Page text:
All this presents the justice system with a set of very grave dilemmas. Common sense dictates that all reasonable steps should be taken to protect children from such harm. But on the other hand, how can it be justified to lock someone up when he has been convicted of no offence?
Lord Woolf has acknowledged that his own proposal makes him feel very uncomfortable. Yet as he says, a balance must nevertheless be struck between the right to liberty of the suspect and the right of children to be safe from sexual assault.
And it is certainly true that precedents do exist for the approach he suggests. People can be sectioned under the Mental Health Act and detained indefinitely in a secure psychiatric hospital if they are considered to present a danger to the public, even if they have committed no offence.
Such a provision is necessary in the extreme circumstances of mental illness. Nevertheless, there are significant dangers in extending it to sexual offenders. For a start, who would be deciding that an individual posed a danger to children? And in the absence of any offences, on what evidence?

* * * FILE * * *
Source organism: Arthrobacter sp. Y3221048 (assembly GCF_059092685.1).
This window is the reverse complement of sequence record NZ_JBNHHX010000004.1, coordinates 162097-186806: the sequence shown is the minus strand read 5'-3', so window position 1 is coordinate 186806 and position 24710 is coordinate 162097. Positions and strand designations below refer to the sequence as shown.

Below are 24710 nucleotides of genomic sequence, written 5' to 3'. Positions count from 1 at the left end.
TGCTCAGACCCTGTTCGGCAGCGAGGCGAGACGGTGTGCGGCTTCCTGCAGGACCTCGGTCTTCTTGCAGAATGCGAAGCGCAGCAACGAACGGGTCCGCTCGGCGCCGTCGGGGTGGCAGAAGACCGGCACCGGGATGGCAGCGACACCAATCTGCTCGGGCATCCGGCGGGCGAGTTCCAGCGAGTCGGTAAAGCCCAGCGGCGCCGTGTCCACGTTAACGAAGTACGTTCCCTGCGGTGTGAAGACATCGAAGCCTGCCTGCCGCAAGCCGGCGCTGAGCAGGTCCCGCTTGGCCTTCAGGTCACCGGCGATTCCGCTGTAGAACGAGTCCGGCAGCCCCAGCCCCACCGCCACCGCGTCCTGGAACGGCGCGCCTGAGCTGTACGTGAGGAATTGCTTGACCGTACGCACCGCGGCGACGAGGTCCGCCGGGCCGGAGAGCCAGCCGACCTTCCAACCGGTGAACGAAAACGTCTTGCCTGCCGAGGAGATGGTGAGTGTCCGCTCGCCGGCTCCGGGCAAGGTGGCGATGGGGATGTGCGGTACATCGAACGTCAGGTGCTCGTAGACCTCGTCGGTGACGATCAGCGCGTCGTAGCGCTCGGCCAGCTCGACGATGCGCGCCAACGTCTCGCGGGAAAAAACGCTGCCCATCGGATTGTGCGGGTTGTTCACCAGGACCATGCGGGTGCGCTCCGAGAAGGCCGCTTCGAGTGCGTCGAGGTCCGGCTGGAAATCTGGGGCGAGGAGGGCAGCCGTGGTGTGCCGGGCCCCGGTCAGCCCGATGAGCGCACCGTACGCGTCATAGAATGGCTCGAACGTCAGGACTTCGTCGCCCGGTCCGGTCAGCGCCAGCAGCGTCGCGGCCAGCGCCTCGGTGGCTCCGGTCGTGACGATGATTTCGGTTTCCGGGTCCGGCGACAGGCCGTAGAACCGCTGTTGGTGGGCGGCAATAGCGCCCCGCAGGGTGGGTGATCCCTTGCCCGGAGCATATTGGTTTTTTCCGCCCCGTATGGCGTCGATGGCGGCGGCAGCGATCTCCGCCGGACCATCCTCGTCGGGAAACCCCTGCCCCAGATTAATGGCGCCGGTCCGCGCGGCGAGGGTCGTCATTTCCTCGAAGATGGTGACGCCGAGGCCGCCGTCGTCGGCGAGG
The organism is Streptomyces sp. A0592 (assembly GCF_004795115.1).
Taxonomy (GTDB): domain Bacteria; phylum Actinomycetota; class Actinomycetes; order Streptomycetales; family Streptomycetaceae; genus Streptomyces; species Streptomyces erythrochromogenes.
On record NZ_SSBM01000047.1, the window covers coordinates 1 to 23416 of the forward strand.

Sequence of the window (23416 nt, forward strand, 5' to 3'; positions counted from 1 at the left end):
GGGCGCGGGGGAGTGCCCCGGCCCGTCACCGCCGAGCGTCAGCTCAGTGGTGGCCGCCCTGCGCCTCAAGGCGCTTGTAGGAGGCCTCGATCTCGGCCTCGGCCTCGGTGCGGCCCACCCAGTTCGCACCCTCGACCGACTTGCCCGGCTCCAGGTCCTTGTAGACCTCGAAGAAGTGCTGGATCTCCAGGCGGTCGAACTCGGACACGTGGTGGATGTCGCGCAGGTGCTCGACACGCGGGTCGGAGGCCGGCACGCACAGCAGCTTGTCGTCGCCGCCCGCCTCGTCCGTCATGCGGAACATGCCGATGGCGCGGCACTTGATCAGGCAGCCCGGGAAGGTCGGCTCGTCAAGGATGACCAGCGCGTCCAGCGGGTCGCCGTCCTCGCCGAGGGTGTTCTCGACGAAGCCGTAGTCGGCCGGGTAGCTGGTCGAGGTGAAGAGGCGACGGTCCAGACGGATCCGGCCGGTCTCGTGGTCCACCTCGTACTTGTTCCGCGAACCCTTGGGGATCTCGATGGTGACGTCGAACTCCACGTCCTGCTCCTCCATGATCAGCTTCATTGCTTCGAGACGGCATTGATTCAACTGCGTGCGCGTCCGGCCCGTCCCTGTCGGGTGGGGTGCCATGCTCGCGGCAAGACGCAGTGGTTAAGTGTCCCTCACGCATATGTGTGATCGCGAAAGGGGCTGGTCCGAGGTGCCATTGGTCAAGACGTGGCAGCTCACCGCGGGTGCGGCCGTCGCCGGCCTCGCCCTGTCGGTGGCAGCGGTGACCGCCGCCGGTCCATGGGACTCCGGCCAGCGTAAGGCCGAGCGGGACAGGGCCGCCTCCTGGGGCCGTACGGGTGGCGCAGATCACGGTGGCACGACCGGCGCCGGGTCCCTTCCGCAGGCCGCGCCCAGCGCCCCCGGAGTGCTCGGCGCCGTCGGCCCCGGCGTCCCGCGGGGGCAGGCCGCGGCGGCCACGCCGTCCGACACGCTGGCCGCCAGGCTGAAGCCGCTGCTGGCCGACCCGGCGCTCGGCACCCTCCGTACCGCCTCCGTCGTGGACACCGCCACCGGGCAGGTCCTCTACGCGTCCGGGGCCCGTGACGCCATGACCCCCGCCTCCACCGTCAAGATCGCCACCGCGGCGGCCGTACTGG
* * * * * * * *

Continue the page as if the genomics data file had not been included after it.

People are sectioned under the Mental Health Act only when two doctors agree. Even then, they may get it wrong; but at least there are recognisable symptoms that can be judged by experts to present a potential danger to the public.
But paedophilia is not an illness. So who would be the experts assessing it? Social workers, with their inglorious record of misdiagnosing child sexual abuse?
And what would constitute the evidence on which a suspected paedophile would be incarcerated? Would it be the say-so of a group of parents who have decided that a man seen hanging round the school gates must be a paedophile?